28th April 2015

 

Conservative MEPs today (Tues) are opposing EU legislation which would force all cars to include controversial satellite-tracking technology that broadcasts a locator signal in the event of an accident.

 

They opposed the measure as expensive, authoritarian  and potentially counter-productive.

 

The legislation, debated in the European parliament this week, would pave the way for the compulsory inclusion in all new cars of the "eCall" system, developed and marketed by BMW.

 

Motorists would be prevented from switching the technology on and off and it is expected to add in the region of £100 to the cost of a car. Countries would also be obliged to invest heavily in new infrastructure to monitor the system.

 

Ashley Fox, MEP for the South West of England & Gibraltar, said he objected to the law on grounds of compulsion, cost and personal privacy.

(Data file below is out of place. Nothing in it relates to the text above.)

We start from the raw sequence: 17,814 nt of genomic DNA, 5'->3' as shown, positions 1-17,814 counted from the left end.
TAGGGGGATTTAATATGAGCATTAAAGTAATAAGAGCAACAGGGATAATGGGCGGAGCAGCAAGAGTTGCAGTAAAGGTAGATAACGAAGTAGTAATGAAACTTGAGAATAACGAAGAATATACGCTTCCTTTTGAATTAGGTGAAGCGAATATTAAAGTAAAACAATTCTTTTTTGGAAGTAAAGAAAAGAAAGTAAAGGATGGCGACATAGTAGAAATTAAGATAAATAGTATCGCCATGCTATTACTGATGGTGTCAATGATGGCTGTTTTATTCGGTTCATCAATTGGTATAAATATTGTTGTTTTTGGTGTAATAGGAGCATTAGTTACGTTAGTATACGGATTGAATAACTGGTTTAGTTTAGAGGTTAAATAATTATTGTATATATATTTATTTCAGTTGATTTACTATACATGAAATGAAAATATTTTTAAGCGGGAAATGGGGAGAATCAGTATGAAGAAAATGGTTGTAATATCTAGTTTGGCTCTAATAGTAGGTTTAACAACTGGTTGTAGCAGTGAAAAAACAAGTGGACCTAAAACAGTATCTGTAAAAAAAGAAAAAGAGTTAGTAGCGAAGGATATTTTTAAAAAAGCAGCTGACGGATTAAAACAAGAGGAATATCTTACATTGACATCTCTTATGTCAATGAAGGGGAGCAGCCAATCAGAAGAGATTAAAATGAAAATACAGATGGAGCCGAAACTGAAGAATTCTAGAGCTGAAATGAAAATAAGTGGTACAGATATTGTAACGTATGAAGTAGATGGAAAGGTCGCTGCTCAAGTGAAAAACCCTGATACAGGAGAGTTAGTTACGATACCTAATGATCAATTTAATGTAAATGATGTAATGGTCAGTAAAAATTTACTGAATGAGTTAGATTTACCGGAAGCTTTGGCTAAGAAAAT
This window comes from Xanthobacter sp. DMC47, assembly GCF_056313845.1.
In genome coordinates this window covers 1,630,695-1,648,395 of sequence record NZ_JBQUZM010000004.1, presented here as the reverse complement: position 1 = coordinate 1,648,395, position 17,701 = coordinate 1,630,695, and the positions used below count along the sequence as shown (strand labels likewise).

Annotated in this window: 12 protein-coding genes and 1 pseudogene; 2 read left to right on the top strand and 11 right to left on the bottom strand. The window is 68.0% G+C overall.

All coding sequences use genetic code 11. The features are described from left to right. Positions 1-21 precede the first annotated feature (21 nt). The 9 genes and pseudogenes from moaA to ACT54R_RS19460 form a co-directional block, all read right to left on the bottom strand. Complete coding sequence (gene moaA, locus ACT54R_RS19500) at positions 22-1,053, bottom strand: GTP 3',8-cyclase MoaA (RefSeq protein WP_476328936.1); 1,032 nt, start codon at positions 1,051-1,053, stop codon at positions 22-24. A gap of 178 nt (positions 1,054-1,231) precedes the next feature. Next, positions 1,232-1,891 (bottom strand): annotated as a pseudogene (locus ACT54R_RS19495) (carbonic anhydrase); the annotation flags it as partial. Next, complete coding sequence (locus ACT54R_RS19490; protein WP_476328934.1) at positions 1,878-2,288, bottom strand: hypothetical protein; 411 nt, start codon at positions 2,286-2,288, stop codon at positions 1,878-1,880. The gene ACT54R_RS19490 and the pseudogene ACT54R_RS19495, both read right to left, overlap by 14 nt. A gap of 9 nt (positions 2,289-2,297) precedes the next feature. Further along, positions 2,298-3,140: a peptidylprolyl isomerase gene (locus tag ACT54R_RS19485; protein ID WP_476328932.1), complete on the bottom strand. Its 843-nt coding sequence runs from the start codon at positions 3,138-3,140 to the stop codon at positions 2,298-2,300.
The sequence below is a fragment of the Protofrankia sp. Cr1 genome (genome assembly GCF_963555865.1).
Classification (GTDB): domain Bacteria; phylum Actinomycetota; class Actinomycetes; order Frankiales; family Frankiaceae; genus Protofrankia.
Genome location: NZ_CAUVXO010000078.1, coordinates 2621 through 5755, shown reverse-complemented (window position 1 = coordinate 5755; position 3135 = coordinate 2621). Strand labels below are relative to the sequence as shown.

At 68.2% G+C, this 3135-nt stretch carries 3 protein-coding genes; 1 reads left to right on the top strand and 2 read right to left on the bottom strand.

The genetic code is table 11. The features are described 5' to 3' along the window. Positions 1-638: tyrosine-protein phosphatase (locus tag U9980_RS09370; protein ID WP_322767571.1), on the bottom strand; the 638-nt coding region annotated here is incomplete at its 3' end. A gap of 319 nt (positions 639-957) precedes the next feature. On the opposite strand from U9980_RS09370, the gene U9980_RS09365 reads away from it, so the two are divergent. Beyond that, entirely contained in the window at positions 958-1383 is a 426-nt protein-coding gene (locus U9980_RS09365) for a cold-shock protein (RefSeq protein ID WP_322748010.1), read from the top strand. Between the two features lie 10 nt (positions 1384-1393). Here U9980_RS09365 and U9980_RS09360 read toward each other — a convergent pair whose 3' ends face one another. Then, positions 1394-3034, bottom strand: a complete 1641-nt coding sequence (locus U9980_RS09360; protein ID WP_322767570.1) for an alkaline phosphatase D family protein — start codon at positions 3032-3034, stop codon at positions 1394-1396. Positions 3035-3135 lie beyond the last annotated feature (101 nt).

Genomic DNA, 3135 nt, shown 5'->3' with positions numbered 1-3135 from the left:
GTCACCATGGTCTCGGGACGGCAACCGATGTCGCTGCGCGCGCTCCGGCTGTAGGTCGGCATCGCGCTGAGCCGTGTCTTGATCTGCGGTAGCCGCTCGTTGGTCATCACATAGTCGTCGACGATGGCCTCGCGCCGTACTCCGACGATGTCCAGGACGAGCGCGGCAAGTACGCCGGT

"Of course we support road safety, but that this system won't stop any accidents and will be hugely costly.  That does nothing to promote safety.

 

"We might support a voluntary system - but not the mandatory one. People should be able to choose whether they allow a satellite to track their every movement.  While it is put forward on this occasion on road safety grounds we fear it could be the thin end of the wedge. How long before we get calls for it to constantly record a car's position and to calculate speed and driving standards?

 

"Just putting in the infrastructure for this would eat up a huge chunk of the road safety budget, yet it will not prevent a single crash. It is clear to me that money would be better spent actually stopping accidents."

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